Editor’s Note: As part of this year’s U.S.-Islamic World Forum, many of our participants are writing posts on Markaz to share their thoughts on one of the diverse topics discussed at the Forum. We hope you will join us by watching live webcasts from Doha, Qatar, on June 1-3, 2015, or following the conversation on Twitter with #USIslam15.
At least 20,000 foreigners—a conservative estimate—have left their homes in over 80 countries to join the ranks of ISIS. While most of them have been young men wanting to become fighters, young women have also joined, as have professionals offering their skills to the nascent state. These individuals were “radicalized,” that is motivated to the point of taking concrete action to join a cause almost universally reviled by mainstream media and the nation-state, whether in the East or in the West. Usually, the blame is placed on “slick” ISIS propaganda.
Foreign fighters are not a new phenomenon. Che Guevara was a “foreign fighter” and so was the Marquis de Lafayette, a French nobleman who fought alongside George Washington during the American Revolutionary War. Foreigners flocked to fight for the Pope in the 19th century and for an absolutist Spanish pretender. Thousands of leftists volunteered to fight in the Spanish Civil War and thousands of Europeans volunteered for the Nazi Party’s Waffen SS. In an analog age, all were motivated at least as much by a powerful idea, a cause greater than themselves, than by the medium. As a Rand Europe study pointed out in 2013, social media makes things easier: it serves as an accelerant and as an echo chamber and it facilitates self-radicalization. But it is always the message that has the power to mobilize.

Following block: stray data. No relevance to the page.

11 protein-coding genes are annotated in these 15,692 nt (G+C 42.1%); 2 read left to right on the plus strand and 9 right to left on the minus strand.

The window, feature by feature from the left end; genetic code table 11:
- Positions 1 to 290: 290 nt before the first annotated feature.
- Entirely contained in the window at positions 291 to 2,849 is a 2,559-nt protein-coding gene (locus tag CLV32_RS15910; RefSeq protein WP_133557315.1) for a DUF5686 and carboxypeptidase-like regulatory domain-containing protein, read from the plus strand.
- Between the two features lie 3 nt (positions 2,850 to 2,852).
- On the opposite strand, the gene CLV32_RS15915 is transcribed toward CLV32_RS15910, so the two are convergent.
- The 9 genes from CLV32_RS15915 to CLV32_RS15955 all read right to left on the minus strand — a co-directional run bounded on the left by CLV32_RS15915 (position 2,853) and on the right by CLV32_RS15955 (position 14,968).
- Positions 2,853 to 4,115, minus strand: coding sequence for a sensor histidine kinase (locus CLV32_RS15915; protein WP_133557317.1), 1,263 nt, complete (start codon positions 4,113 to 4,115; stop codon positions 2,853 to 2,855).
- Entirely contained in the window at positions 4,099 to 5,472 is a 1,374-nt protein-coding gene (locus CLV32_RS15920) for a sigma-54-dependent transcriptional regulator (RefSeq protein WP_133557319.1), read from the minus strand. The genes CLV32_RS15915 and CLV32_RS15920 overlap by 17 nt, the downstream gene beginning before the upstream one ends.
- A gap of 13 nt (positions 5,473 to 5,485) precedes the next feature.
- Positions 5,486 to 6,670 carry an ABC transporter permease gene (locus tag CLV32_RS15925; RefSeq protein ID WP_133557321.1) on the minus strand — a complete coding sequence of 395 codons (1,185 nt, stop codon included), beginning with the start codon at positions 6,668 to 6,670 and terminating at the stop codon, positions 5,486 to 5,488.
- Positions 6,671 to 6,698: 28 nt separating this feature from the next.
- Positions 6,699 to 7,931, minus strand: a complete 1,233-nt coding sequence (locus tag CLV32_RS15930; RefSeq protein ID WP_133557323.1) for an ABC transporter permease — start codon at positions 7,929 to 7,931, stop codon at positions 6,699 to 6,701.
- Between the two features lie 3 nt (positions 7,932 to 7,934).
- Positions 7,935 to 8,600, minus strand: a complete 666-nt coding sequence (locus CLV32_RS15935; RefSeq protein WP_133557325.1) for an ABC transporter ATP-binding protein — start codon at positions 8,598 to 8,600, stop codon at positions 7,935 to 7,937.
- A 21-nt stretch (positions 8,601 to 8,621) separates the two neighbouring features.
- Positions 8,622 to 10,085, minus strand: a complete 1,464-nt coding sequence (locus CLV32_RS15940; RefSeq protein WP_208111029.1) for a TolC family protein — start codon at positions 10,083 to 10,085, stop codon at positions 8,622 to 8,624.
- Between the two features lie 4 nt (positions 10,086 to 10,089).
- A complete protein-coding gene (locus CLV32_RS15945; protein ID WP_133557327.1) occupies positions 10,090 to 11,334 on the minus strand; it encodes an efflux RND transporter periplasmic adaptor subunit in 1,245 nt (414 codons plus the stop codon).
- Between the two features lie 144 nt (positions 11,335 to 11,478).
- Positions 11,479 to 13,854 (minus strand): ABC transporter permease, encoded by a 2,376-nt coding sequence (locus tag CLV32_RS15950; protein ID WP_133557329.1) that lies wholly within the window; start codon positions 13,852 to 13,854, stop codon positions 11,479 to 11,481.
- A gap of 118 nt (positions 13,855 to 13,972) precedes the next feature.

While certainly steeped in its particular take on the Islamist Salafi-jihadi worldview, the ISIS messaging style we have become so familiar with looks more like that of the Western grassroots movements propagated by a countercultural use of new media, such as Occupy Wall Street, the Tea Party, anarchist, and far left movements that utilize smart mobs. But ISIS is powered first by the body count of Sunni Arab Muslims in Syria and then by dreams of resurrecting a past Islamic glory in the form of a restored caliphate. This is a powerful and poisonous idealism.
If ISIS is a countercultural movement—and it is—then governments (and their semi-official religious mouthpieces) are going to be hard-pressed to mount an effective response. Countries like Saudi Arabia, the United Kingdom and the United States have spent hundreds of millions of dollars over the past decade in poorly monitored efforts to curb these extremists. But it is hard, if not impossible, for regimes—even Western ones—to be attuned with the counterculture of jihad in order to combat it.
Ending the Assad regime’s bloodletting in Syria and ensuring true power-sharing in Iraq would go a long way in blunting the appeal of ISIS propaganda. Taking back ISIS-controlled territory punctures its image of inevitable victory. But a new approach is also needed, one in which states embrace the chaos of the new media space and try to subvert a message that is powerful because it is both contrarian and sincere, and because it offers meaning and deadly purpose clothed in the most powerful and stimulating packaging our modern age produces—violence, power, sex, and the exaltation of the self. At the 2015 U.S.-Islamic World Forum, I look forward to discussing new, effective ways that the international community can use to degrade the power of this message to help bring down ISIS and other extremist groups.